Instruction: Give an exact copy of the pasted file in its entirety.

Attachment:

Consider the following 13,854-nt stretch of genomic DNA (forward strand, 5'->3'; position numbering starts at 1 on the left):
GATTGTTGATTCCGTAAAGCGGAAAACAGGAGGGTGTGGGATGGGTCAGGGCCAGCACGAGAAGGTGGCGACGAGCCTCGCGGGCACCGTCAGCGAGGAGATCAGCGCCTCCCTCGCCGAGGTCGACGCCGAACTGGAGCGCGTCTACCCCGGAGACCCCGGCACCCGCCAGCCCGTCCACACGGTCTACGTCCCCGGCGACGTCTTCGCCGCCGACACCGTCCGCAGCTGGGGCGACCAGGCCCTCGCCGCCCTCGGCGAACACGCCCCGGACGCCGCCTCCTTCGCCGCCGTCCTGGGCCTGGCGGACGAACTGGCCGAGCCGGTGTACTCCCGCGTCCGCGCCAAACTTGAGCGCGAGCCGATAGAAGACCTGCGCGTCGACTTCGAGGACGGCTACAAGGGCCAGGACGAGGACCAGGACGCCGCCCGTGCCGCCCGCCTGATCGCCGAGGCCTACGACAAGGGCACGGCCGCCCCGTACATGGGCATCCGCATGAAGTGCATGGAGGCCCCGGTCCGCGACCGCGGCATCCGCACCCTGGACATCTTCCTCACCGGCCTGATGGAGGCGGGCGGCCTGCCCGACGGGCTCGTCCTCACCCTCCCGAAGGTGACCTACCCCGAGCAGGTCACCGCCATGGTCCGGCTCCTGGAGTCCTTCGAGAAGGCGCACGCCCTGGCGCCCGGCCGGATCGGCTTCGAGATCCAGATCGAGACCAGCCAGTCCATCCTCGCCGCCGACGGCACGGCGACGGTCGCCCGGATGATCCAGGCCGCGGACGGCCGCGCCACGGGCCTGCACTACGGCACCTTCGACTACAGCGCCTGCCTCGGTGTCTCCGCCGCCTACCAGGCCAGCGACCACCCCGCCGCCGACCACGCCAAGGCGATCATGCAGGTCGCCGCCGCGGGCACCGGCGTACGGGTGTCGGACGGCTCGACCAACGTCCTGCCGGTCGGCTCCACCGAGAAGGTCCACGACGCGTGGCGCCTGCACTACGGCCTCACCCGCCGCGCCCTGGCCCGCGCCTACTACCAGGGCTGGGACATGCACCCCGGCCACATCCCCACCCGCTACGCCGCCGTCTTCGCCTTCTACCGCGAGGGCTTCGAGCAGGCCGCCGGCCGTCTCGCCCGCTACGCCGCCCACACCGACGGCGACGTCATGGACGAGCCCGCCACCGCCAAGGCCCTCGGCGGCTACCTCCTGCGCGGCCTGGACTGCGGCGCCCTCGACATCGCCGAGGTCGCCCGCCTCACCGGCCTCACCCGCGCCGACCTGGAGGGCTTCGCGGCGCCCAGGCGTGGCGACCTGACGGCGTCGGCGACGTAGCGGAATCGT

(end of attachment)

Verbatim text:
Consider the following 13,854-nt stretch of genomic DNA (forward strand, 5'->3'; position numbering starts at 1 on the left):
GATTGTTGATTCCGTAAAGCGGAAAACAGGAGGGTGTGGGATGGGTCAGGGCCAGCACGAGAAGGTGGCGACGAGCCTCGCGGGCACCGTCAGCGAGGAGATCAGCGCCTCCCTCGCCGAGGTCGACGCCGAACTGGAGCGCGTCTACCCCGGAGACCCCGGCACCCGCCAGCCCGTCCACACGGTCTACGTCCCCGGCGACGTCTTCGCCGCCGACACCGTCCGCAGCTGGGGCGACCAGGCCCTCGCCGCCCTCGGCGAACACGCCCCGGACGCCGCCTCCTTCGCCGCCGTCCTGGGCCTGGCGGACGAACTGGCCGAGCCGGTGTACTCCCGCGTCCGCGCCAAACTTGAGCGCGAGCCGATAGAAGACCTGCGCGTCGACTTCGAGGACGGCTACAAGGGCCAGGACGAGGACCAGGACGCCGCCCGTGCCGCCCGCCTGATCGCCGAGGCCTACGACAAGGGCACGGCCGCCCCGTACATGGGCATCCGCATGAAGTGCATGGAGGCCCCGGTCCGCGACCGCGGCATCCGCACCCTGGACATCTTCCTCACCGGCCTGATGGAGGCGGGCGGCCTGCCCGACGGGCTCGTCCTCACCCTCCCGAAGGTGACCTACCCCGAGCAGGTCACCGCCATGGTCCGGCTCCTGGAGTCCTTCGAGAAGGCGCACGCCCTGGCGCCCGGCCGGATCGGCTTCGAGATCCAGATCGAGACCAGCCAGTCCATCCTCGCCGCCGACGGCACGGCGACGGTCGCCCGGATGATCCAGGCCGCGGACGGCCGCGCCACGGGCCTGCACTACGGCACCTTCGACTACAGCGCCTGCCTCGGTGTCTCCGCCGCCTACCAGGCCAGCGACCACCCCGCCGCCGACCACGCCAAGGCGATCATGCAGGTCGCCGCCGCGGGCACCGGCGTACGGGTGTCGGACGGCTCGACCAACGTCCTGCCGGTCGGCTCCACCGAGAAGGTCCACGACGCGTGGCGCCTGCACTACGGCCTCACCCGCCGCGCCCTGGCCCGCGCCTACTACCAGGGCTGGGACATGCACCCCGGCCACATCCCCACCCGCTACGCCGCCGTCTTCGCCTTCTACCGCGAGGGCTTCGAGCAGGCCGCCGGCCGTCTCGCCCGCTACGCCGCCCACACCGACGGCGACGTCATGGACGAGCCCGCCACCGCCAAGGCCCTCGGCGGCTACCTCCTGCGCGGCCTGGACTGCGGCGCCCTCGACATCGCCGAGGTCGCCCGCCTCACCGGCCTCACCCGCGCCGACCTGGAGGGCTTCGCGGCGCCCAGGCGTGGCGACCTGACGGCGTCGGCGACGTAGCGGAATCGT